Israeli leader Benjamin Netanyahu narrowly won an election in which disgruntled voters catapulted a new centrist challenger into second place. Now he faces the daunting task of building a coalition.
Tuesday’s vote crystallized demands for attention to bread-and-butter issues over the ambitions of religiously fired hardliners and largely sidelined foreign policy issues such as thwarting Iran’s nuclear plans and Palestinian aspirations.
The right-wing prime minister claimed victory after his Likud party and its ultranationalist Yisrael Beitenu ally took 31 of parliament’s 120 seats, according to a near-final tally.
That made it the biggest single bloc, despite losing 11 of its previous seats. Overall, right-wing and religious parties emerged with roughly half the total, an erosion of the dominance Netanyahu had enjoyed during almost four years of deadlock in peacemaking with the Palestinians and jitters over Iran.
“A blow for Netanyahu,” was the headline in the biggest-selling daily Yedioth Ahronoth on Wednesday, echoing other Israeli media homing in on the surprise surge of the Yesh Atid (There is a Future) party, runner-up with 19 projected seats.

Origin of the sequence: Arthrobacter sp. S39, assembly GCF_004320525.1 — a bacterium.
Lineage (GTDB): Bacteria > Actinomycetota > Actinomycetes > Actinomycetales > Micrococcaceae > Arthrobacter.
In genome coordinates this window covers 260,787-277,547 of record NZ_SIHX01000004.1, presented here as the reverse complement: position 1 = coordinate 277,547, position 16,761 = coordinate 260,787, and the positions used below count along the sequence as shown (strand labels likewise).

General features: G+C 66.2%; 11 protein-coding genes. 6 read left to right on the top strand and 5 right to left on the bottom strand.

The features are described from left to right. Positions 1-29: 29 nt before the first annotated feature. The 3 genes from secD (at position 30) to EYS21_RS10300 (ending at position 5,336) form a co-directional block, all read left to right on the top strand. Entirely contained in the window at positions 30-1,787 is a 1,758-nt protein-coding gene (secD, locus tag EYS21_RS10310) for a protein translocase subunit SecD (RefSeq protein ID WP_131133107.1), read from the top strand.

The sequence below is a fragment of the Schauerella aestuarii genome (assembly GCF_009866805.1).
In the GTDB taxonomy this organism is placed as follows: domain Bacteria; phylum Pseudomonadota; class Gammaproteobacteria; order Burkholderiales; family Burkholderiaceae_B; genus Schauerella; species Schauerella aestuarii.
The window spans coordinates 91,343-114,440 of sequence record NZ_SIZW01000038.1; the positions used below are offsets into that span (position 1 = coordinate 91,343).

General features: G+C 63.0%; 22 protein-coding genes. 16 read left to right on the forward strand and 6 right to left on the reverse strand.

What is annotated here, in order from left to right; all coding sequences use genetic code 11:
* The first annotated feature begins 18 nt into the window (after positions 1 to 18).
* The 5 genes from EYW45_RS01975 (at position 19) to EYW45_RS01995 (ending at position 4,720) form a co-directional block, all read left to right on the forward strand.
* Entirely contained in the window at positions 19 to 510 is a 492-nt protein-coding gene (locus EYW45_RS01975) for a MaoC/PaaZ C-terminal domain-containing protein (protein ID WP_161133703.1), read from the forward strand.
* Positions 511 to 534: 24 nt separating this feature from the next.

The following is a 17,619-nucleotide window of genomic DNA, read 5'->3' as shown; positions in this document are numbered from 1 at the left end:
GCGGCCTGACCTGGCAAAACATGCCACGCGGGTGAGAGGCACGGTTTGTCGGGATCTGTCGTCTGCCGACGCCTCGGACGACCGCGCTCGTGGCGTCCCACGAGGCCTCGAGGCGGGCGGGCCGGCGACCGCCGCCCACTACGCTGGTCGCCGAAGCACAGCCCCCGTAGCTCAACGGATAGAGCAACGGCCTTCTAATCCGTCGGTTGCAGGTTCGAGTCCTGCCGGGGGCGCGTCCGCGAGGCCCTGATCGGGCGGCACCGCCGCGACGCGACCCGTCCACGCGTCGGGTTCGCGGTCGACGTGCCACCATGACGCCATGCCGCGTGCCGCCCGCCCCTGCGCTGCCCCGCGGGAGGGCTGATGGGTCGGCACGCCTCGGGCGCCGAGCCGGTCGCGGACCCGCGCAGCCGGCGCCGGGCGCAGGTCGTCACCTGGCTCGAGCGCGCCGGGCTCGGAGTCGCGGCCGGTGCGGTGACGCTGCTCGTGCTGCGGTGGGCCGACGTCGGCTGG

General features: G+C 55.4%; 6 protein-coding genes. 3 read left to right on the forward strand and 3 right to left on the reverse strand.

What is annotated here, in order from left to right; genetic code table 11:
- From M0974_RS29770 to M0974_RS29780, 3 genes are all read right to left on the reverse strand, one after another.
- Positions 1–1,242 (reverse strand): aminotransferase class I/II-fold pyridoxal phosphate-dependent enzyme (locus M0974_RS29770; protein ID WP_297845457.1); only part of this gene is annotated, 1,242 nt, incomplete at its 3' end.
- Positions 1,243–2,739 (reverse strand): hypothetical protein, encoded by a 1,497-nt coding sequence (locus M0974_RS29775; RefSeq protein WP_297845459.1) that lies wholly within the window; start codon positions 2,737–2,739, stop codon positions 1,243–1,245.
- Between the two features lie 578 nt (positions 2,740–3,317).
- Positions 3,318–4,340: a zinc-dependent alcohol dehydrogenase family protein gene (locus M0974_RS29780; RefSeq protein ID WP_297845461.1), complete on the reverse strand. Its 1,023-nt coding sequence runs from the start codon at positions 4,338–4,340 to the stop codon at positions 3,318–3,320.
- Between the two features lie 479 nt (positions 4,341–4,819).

Yesh Atid and the centre-left Labour party, which came third with 15 seats, tapped into secular middle-class resentment that tax-payers must shoulder what they see as the burden of welfare-dependent ultra-Orthodox Jews exempt from military conscription.
Netanyahu, who in two terms as premier has enjoyed core religious backing, quickly made overtures to his opponents by saying he wanted to form as broad a coalition as possible, a process that is likely to take several weeks.
A senior member of Yesh Atid, led by former television presenter Yair Lapid, said the issue of ending exemption from military service was central to the party’s platform, as was reviving peace talks with the Palestinians.
“Whoever wants Yesh Atid in the coalition will need to bring these things,” Ofer Shelah told Army Radio.
Palestinians reacted warily to the outcome of the poll, voicing doubts it would produce a government more willing to compromise for peace, even if it included centrist parties.
An editorial in the Ramallah-based Al-Quds daily said such parties would provide a “cosmetic decoration” for a Netanyahu-led government that would mislead world public opinion without halting a drive to expand Jewish settlement on occupied land.
“We’re not seeking to make peace with this or that party in Israel,” said Palestinian negotiator Saeb Erekat, adding that peace required creation of a Palestinian state to live alongside Israel based on the lines that existed before the 1967 war.
Netanyahu, with his scarcely veiled threats of military action against Iran and his tough approach to the Palestinians, has had a fractious relationship with U.S. President Barack Obama, who himself embarked on a new term this week.
“The first challenge was and remains preventing Iran from obtaining nuclear weapons,” Netanyahu said, claiming election victory at Likud campaign headquarters after midnight.